I'm guessing the pictures are of KitKat? She's absolutely gorgeous
Primarily, has KitKat been throughly checked over by the vet since you brought her in? Is she spayed?
Did you follow the introduction process to allow slow integration into the household - initial isolation, exchanging scents (swapping of blankets to let the others smell her and vice versa/damp towel rubbed on the chin, shoulder blades and base of tail), supervised meetings, Feliway?
If not, don't worry, you can always start the reintroduction process again if that's what you choose to do.
There's a really good sticky at the top of this forum with instructions.
From my experience, It can take a fair while for cats to adjust to each other. The original cats feel as though their territory is being invaded and the hierarchy is upset with the new addition and it's possible that the new addition hasn't been accustomed to living or interacting with other cats.
When my Willow arrived, he had no idea how to react around Tibby and Molly, choosing to spend his time with me. Although they all got on pretty well for a while, Molly decided that her position in the pecking order was being jeopardised and began a power struggle with Willow - which often led to Tibby joining in. The group could change by the day and the 'bullied' varied greatly.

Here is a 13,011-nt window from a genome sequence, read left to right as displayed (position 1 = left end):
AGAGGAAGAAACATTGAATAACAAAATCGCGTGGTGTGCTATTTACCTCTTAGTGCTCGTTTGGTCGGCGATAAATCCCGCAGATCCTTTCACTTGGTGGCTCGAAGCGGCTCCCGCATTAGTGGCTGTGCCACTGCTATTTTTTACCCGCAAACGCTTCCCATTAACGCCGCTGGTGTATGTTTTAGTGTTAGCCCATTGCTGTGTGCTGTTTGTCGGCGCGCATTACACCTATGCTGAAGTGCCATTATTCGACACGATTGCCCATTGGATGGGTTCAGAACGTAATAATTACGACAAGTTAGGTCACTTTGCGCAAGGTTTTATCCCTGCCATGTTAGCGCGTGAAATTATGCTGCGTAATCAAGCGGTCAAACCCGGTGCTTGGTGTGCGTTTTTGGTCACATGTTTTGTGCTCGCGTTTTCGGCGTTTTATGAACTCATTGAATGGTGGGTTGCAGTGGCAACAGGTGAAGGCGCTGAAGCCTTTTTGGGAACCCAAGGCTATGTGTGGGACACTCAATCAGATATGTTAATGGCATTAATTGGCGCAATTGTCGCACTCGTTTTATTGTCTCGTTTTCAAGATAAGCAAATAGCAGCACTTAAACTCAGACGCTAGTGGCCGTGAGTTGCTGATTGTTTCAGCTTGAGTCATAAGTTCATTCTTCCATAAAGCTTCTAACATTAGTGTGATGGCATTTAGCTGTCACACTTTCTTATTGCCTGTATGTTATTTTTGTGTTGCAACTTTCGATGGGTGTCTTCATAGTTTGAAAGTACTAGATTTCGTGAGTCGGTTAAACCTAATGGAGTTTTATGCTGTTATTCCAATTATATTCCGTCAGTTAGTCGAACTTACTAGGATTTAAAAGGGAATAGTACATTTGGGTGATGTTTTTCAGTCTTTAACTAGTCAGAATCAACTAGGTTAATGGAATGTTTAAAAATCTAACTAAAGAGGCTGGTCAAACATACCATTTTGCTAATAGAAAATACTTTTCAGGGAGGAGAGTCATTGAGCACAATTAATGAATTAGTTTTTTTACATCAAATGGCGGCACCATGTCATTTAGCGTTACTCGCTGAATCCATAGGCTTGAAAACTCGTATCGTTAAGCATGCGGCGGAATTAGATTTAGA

Feliway and Vanilla Extract (dabbed on all cats on their scent regions), under the chin, base of tail and between the shoulder blades helped a lot. But we did need a lot of understanding and patience, which admittedly can be rather trying at times
I also provided a great deal of hiding spaces, high spaces, feeding areas and litter trays to ensure that nobody felt they lacked their own territory or were being bullied away from fundamental utilities.
Things aren't plain sailing here, but there has been a vast improvement and we continue to work at it, learning together!
I think that if you are financially and emotionally able to give this a go, it would be well worth a try
Two months isn't a very long time to expect such complex creatures to adjust
ETA: Often, shooing isn't an effective method as it's possible to make the cats more angry at each other. If the brawls are getting very heated with teeth, claws and fur flying, throw a heavy blanket over the fighting cats and remove the aggressor from the situation, checking both for any injuries.